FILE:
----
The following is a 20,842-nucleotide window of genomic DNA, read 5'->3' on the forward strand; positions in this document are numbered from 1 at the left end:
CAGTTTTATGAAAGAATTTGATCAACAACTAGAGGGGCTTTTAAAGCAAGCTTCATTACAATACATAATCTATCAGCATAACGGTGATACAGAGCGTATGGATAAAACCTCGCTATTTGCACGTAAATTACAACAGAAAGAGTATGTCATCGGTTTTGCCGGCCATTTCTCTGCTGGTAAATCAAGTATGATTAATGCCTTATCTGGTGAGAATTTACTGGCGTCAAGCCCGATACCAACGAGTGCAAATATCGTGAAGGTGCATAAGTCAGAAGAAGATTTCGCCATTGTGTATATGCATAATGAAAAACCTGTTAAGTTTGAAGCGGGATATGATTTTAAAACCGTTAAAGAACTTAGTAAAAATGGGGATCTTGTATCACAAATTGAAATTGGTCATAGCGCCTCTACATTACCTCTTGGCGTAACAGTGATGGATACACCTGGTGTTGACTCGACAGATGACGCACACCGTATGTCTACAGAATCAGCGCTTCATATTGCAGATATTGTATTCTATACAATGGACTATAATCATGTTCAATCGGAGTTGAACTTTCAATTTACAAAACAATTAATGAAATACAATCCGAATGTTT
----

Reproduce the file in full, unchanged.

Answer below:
The following is a 20,842-nucleotide window of genomic DNA, read 5'->3' on the forward strand; positions in this document are numbered from 1 at the left end:
CAGTTTTATGAAAGAATTTGATCAACAACTAGAGGGGCTTTTAAAGCAAGCTTCATTACAATACATAATCTATCAGCATAACGGTGATACAGAGCGTATGGATAAAACCTCGCTATTTGCACGTAAATTACAACAGAAAGAGTATGTCATCGGTTTTGCCGGCCATTTCTCTGCTGGTAAATCAAGTATGATTAATGCCTTATCTGGTGAGAATTTACTGGCGTCAAGCCCGATACCAACGAGTGCAAATATCGTGAAGGTGCATAAGTCAGAAGAAGATTTCGCCATTGTGTATATGCATAATGAAAAACCTGTTAAGTTTGAAGCGGGATATGATTTTAAAACCGTTAAAGAACTTAGTAAAAATGGGGATCTTGTATCACAAATTGAAATTGGTCATAGCGCCTCTACATTACCTCTTGGCGTAACAGTGATGGATACACCTGGTGTTGACTCGACAGATGACGCACACCGTATGTCTACAGAATCAGCGCTTCATATTGCAGATATTGTATTCTATACAATGGACTATAATCATGTTCAATCGGAGTTGAACTTTCAATTTACAAAACAATTAATGAAATACAATCCGAATGTTT